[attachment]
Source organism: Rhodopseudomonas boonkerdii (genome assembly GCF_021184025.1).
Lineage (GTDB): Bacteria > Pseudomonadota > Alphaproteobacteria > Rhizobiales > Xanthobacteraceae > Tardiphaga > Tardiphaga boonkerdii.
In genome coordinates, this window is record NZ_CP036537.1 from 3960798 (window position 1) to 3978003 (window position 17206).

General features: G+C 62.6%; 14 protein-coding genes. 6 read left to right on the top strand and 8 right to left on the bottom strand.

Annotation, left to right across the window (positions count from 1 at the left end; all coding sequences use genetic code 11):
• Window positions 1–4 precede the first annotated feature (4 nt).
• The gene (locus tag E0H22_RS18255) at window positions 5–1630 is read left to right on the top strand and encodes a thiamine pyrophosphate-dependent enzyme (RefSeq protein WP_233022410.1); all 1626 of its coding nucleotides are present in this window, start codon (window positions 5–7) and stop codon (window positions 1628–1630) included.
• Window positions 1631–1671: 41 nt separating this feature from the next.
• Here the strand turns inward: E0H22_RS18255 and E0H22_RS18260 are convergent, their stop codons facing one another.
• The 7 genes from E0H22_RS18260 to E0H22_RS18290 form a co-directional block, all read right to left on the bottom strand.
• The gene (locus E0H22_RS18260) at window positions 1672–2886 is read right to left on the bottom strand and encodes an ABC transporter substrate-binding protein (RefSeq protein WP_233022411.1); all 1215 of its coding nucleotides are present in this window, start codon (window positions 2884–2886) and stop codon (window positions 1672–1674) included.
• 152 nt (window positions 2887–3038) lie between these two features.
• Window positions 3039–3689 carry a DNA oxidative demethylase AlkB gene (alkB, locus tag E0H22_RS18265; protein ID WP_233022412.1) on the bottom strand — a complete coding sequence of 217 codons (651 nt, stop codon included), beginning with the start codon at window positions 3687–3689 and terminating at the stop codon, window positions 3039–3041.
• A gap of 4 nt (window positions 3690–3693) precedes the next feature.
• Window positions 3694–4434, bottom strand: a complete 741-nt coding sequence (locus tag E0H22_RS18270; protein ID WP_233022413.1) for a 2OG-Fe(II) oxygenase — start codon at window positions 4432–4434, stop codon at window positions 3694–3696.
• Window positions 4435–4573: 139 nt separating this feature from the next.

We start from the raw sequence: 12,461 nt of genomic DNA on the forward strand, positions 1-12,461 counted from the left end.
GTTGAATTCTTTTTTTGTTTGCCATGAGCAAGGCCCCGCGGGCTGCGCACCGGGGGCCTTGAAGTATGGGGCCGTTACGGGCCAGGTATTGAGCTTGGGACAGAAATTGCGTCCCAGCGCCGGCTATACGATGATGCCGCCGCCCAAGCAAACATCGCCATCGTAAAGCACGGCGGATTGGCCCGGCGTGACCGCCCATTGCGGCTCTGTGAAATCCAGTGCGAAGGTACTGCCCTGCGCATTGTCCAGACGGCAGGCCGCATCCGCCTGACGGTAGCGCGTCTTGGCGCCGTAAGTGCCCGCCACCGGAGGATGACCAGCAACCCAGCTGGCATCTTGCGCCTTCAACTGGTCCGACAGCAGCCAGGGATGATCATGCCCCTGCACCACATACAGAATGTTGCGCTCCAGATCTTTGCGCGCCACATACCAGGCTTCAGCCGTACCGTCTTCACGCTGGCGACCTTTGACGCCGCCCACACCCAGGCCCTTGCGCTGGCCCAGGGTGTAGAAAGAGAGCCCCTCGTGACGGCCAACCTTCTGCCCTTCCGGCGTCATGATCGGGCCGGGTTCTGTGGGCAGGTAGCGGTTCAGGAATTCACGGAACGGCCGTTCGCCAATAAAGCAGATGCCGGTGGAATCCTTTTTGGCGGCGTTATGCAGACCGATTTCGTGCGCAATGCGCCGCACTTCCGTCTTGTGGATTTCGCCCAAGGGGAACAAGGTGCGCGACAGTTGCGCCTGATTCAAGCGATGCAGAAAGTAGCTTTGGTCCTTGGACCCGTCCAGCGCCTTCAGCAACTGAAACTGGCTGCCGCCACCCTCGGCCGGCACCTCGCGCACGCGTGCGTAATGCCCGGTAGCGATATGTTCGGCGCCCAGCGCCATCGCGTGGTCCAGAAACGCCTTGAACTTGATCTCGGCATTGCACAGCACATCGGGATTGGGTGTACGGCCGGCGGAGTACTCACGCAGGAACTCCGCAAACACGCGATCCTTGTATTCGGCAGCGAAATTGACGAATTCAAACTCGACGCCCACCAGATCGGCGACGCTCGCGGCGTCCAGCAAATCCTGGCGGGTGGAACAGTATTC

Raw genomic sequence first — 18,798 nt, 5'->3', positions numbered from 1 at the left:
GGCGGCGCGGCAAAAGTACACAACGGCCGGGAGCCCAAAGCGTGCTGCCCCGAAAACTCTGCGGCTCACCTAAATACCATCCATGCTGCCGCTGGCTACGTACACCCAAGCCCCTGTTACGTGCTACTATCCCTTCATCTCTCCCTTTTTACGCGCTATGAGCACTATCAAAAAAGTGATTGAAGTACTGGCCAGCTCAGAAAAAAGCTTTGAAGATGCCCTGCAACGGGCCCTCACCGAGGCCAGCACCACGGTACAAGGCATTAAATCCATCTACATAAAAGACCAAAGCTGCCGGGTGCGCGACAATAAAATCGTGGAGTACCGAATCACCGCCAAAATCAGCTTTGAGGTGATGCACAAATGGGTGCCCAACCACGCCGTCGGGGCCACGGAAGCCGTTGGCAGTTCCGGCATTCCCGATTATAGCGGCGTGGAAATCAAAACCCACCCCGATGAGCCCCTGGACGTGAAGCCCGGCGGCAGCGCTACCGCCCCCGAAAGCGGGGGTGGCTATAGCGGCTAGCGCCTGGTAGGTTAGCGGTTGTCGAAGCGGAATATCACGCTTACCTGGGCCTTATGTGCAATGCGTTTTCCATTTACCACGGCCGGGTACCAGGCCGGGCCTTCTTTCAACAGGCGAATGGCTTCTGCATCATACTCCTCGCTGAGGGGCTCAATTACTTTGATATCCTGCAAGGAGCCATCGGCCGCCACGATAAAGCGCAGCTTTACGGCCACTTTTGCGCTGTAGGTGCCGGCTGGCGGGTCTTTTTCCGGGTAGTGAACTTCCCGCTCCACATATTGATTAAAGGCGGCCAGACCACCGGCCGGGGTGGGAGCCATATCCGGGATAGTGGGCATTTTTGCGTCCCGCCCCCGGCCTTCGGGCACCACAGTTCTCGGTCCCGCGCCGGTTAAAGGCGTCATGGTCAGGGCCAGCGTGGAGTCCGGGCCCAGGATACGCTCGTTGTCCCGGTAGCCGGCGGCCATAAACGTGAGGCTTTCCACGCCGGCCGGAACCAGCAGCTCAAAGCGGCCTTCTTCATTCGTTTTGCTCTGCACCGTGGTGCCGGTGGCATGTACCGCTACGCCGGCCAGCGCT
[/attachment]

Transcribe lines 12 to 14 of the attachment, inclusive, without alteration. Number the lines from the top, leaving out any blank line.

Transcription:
• 152 nt (window positions 2887–3038) lie between these two features.
• Window positions 3039–3689 carry a DNA oxidative demethylase AlkB gene (alkB, locus tag E0H22_RS18265; protein ID WP_233022412.1) on the bottom strand — a complete coding sequence of 217 codons (651 nt, stop codon included), beginning with the start codon at window positions 3687–3689 and terminating at the stop codon, window positions 3039–3041.
• A gap of 4 nt (window positions 3690–3693) precedes the next feature.